New Year's Eve's Times Square Ball - It's a gorgeous ball, covered with Waterford Crystal triangles, shaped as a geodesic icosahedron. Every New Year's Eve it descends in Times Square to mark the beginning of the new year. Students take a closer look at this construction and use our drawings to experiment with slicing an icosahedron in order to discover how this shape is formed.
Games are great during the break.
Where should I drop my puck - (3-act activity) Students study our penguin peg board and decide which slot has the greatest potential to score big points? They also find the number of paths from each top slot.
Games with dice - Students calculate the probability of different sums when rolling dice. They look at how the theoretical outcomes compare with the experimental tallies of their dice throws and consider how the sample size affects the closeness of these two probabilities.
Ravensburger huge puzzle - Ravensburger is famous for making gorgeous puzzles. This one, when finished, is 22 feet long and 6 feet wide. How long would it take you to put all of those 40,320 pieces together?
Largest Lego Set ever - Students make a scatter plot of Lego sets to try to figure out how much this Roman Colosseum set will cost.
Monopoly Junior - Students look at the game board in play and try to decide who is winning and how they can tell. Who has the most expensive properties? the most hotels? the most money?
Lots of puzzle pieces - Brian's puzzle closet has lots of puzzles. He never throws or gives them away. Make some guesses about how many pieces are in the closet. Now add the number of pieces and look for techniques to make the adding easier.
The game GO - In 2016, Lee Se-dol, one of the World's best GO players attempted to play against Google's artificial intelligence GO player, "AlphaGo". In this activity students learn about the ancient East Asian game of GO and try to figure out the number of games possible and who is most likely to win the tournament ... man or machine.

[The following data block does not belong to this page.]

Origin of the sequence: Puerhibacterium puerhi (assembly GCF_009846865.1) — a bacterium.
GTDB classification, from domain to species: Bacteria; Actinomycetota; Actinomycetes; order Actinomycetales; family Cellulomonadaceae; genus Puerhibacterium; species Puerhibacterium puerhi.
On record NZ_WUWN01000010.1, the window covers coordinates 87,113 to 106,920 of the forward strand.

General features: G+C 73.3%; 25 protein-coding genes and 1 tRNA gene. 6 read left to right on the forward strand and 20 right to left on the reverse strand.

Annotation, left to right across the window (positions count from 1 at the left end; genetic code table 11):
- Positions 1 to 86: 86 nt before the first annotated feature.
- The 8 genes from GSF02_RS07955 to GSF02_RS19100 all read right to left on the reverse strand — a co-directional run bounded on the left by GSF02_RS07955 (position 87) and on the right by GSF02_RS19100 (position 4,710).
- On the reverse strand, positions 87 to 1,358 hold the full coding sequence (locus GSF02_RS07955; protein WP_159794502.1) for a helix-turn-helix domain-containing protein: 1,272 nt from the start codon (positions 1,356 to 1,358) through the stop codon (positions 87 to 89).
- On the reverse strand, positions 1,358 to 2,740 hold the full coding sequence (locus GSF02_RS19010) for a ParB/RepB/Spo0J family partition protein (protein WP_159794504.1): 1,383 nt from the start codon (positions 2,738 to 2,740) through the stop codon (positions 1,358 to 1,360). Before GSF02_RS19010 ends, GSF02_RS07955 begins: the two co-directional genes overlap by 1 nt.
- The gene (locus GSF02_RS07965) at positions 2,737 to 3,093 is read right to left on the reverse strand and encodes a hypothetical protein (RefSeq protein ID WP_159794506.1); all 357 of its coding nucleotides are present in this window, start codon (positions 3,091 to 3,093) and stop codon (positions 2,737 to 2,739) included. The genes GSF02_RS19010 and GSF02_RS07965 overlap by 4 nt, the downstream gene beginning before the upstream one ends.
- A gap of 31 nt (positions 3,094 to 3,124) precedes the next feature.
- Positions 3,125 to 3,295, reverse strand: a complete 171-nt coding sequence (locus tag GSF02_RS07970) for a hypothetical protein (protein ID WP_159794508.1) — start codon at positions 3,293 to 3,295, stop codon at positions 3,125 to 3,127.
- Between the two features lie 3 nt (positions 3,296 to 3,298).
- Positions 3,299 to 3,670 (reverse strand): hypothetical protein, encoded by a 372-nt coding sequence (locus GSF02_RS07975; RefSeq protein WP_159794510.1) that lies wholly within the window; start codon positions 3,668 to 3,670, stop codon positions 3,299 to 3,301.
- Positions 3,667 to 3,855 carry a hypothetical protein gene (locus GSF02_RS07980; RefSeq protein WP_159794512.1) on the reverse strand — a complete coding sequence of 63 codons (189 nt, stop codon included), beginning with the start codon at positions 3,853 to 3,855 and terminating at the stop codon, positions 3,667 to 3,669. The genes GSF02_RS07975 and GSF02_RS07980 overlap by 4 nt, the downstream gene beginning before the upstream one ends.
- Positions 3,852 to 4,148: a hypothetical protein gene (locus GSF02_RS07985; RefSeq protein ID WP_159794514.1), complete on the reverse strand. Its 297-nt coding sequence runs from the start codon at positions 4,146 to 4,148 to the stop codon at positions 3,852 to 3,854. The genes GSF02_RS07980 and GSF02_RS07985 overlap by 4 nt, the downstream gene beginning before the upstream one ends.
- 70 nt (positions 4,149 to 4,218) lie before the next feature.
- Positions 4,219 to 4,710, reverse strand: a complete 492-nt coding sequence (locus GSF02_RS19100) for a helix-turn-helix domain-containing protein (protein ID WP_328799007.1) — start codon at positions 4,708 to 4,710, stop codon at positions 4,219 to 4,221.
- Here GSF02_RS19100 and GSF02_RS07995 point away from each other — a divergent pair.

Point of View - Here's a great group, hands-on project. It's an old puzzle but the activity deserves a revisit. We give two straight-on images of my stack of blocks. Can you figure out how many blocks are in my stack? The least number of blocks that I used? The most number of blocks that I used?
Monopoly - In the board game, Monopoly, does a property’s distance from GO correlate to its rent when you land on it?
Using Brian’s spread sheet (list of properties, distance from GO, rent and rent with properties), students create scatter plots. They graph points, draw lines of best fit, find average (X ,Y) values, judge outliers, and make predictions about new properties.
As the teacher, you can choose to assign this activity to be done by hand or to be completed with the tools and skills of manipulating Excel spreadsheets. (Question 9 on the activity uses property names that are related to our room and school in Newton. You can easily change the document to relate to your room and school.)
The activity: monopoly2021.pdf
For member we have an editable Word docx of the activity, an Excel sheet for students, an Excel sheet for teachers, and solutions for the activity.
CCSS: 5.G., 6.SP.3, 6.SP.5, 8.F.4, 8.SP, S-ID